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ON THE MONEY: Making contributions to Roth IRAs

October 30, 2018 GMT

So, you have decided to open a Roth IRA at a financial institution of your choosing and you intend to make a contribution in 2018 of an amount that cannot be larger than $6,500 if you are beyond age 50 or $5,500 if you are younger. Now what? Two things to remember, first, you will make no reference to this contribution on your 2018 tax return, and by April 15, 2019 your financial institution will send you a form 5498, documenting the amount of the contribution, as well as the value of the account as of Dec. 31, 2018. This activity is certainly straightforward.

By way of review, here are the income limits for a Roth contribution in 2018: for single filers, the maximum modified adjusted gross income is $135,000, with a reduced amount of contribution available if your MAGI is more than $120,000. If you are married and file jointly, the phase out starts at $189,000 and no contribution is available if your MAGI is greater than $199,000. Remember that both spouses may contribute up to the maximum to a Roth if their income is not beyond these limits, even if they are older than 70.

What if you make a Roth IRA contribution during 2018, but your income skyrockets at year end and you wind up with total income greater than the maximum allowable for a Roth contribution? What then? In this case, if you correct the error by April 17, 2019, your financial institution will refund your money and send you a 1099-R form, but with the proper codes to indicate that this distribution is not taxable. If you had already filed your tax return by the time you made the correction, you could still correct the error by October 2019 by filing an amended return.

If you so choose, you could direct your financial institution to treat the excess contribution amount as a 2019 Roth contribution. Even though the result would be as if you never made the contribution, you must pay income tax on any gains that were credited to your account during the year. If your excess contribution is not corrected in time, there is a 6 percent tax penalty levied each year that the excess contribution remains in the account. Take it from me; the actual calculation of the taxable amount is quite complicated.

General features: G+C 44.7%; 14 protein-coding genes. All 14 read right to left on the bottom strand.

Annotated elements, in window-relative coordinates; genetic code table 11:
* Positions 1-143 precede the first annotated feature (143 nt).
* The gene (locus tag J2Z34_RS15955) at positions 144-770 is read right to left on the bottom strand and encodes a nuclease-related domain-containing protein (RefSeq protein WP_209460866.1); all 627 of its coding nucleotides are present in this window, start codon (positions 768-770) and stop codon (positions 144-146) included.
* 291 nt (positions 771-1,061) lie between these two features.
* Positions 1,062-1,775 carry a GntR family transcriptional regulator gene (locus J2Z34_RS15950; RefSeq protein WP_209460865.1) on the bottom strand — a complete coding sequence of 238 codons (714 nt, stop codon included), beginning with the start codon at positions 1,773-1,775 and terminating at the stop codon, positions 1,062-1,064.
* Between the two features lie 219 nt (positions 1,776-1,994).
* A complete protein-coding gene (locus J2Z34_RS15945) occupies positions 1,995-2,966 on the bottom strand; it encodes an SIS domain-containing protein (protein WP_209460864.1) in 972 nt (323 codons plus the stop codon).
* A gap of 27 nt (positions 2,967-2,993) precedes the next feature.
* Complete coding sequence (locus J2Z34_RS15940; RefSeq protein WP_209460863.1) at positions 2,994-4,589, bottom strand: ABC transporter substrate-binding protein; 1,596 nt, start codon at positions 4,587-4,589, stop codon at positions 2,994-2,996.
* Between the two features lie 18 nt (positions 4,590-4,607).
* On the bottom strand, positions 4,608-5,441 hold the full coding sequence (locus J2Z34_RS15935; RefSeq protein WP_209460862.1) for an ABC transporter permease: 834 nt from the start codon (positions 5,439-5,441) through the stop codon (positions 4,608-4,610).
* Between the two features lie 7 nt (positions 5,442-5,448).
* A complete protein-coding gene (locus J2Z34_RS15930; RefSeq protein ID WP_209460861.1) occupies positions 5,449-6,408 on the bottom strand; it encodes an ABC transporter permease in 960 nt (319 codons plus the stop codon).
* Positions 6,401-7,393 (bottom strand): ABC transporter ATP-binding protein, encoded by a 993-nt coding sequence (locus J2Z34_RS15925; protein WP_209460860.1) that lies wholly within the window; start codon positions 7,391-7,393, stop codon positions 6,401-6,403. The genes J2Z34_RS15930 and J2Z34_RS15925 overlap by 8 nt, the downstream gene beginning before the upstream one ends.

If you are considering converting some or part of your traditional IRA to a Roth, the most important thing to remember is that it is a taxable event. A corollary of that is: do you have enough monies that are not in a qualified plan to pay the taxes that will be due when you file your 2018 tax return? The taxes themselves will be based on ordinary tax rates, and the increased income you must report may thrust you into a higher tax bracket. If you are receiving Social Security benefits, the increased income may subject a larger percentage of your Social Security benefits to taxation.

If you choose to pay the taxes out of your conversion amounts and you are younger than 59½, you must pay a 10 percent penalty on the monies that you withdraw to pay the tax. If this is your plan, then don’t convert.

However, if your income is lower than usual; or, your IRA values are depressed; or, you have losses and other deductions to offset some of the income taxes due upon conversion; and, you are in good health and longevity runs in your family, a Roth conversion could be a sound strategy for you.

If you have a 401(k) from a former employer and are interested in a Roth conversion, you can convert your 401(k) values into a Roth IRA directly, but taxes are still due.

The flow of paperwork to document your conversion is: you will receive a 1099-R before tax time next year, disclosing the amount of the conversion and the fact that it is all taxable. This form has codes delineating the type and taxability of any distribution. The codes themselves are shown in box 7 of the 1099-R form, and with a conversion, the code will be either “7” if you are older than 59½, or “2” if you are younger. If you are younger than 59½, the converted amounts are not subject to the 10 percent early distribution penalty. In addition, you will receive a form 5498 in 2017 documenting the amount of the conversion, and the account values at year end, 2016.

In 2017 and before, it was possible to convert monies from a traditional IRA to a Roth and later change your mind (if the tax bite were too onerous), but the new tax law does not allow a taxpayer to reverse the conversion of a traditional IRA to a Roth beginning in 2018.